Frequently Asked Questions
Q. What is the size of a Montessori class?
A. Children range in age from 2.9 to 6 years. The class size is 20 with a Guide and Assistant Teacher. We encourage interactions between age groups, a hallmark of the Montessori philosophy. Often you will observe older child helping a younger child, or a younger child modeling their behavior after an older peer.
Q. Are all Montessori programs the same?
A. No, programs are defined by their accreditation. There are AMI, (Association Montessori Internationale), AMS, (American Montessori Society) and programs that may integrate some Montessori principles within their own philosophy.
Q. What does it mean to be a three year program?
A. We believe according to the Montessori principles that children need a Primary Program that involves three years’ experience in the Casa. This allows the children to grow and develop utilizing the full array of materials designed by Maria Montessori.
Q. Do young children need to be toilet-trained?
A. Yes, children need to be toilet-trained before entering.
Q. Do you offer art and music?
A. Children are given opportunities to learn musical notation, singing, and experience with the bells. Music history and appreciation is also a part of each Casa. Art materials are available in the classroom to motivate individual expression. There are no special classes for art and music. The children experience artistic expression within the daily three hour work cycle.
Q. Do you offer before/after school child care?
A. We do not provide child care but do offer a number of different classes including Sports, Art, Dance and Violin throughout the year after 3:00.
Q. What can I expect in terms of communication from the school?
A. There are two regularly scheduled parent/teacher conferences each year. In the event of special concerns, the Directress will contact you to discuss and plan home/school strategies. We also provide a Parent Speaker Series, and our Thursday REDS newsletter to provide parenting strategies and updates on the events at school.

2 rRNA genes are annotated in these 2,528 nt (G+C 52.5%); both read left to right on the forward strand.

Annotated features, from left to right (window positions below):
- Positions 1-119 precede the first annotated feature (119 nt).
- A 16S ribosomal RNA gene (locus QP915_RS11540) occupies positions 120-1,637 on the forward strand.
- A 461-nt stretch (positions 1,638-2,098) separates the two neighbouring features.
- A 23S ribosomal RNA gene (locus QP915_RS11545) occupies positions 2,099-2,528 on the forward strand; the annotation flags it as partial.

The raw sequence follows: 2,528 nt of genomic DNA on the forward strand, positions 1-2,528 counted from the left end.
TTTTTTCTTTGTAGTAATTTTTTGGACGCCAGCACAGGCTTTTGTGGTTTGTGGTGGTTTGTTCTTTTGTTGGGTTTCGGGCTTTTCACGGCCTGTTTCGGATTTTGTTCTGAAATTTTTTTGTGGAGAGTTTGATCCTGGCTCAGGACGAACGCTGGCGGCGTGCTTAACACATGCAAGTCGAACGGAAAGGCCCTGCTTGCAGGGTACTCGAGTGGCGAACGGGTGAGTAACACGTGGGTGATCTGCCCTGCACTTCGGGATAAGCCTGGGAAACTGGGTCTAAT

Q. What is the school's most basic expectation of families?
A. REDS is an early childhood school developed with the principles of the Association Montessori Internationale, (AMI) and Dr. Maria Montessori’s philosophical tenets. We strive to assist families to learn about the Montessori approach during the Admissions process. In this way each family will be able to make an informed decision. We recognize that families who understand and embrace the mission of the school are integral to our community.
Q. How can I create consistency between home and school?
A. The more you can learn about the Montessori philosophy and principals the more you will be able to apply these to the preparation of your home environment. The most important principle, “Never do something for your child that he can for himself.” Children develop a love of learning and become responsible, independent and capable when home expectations and values are consistent with those at school.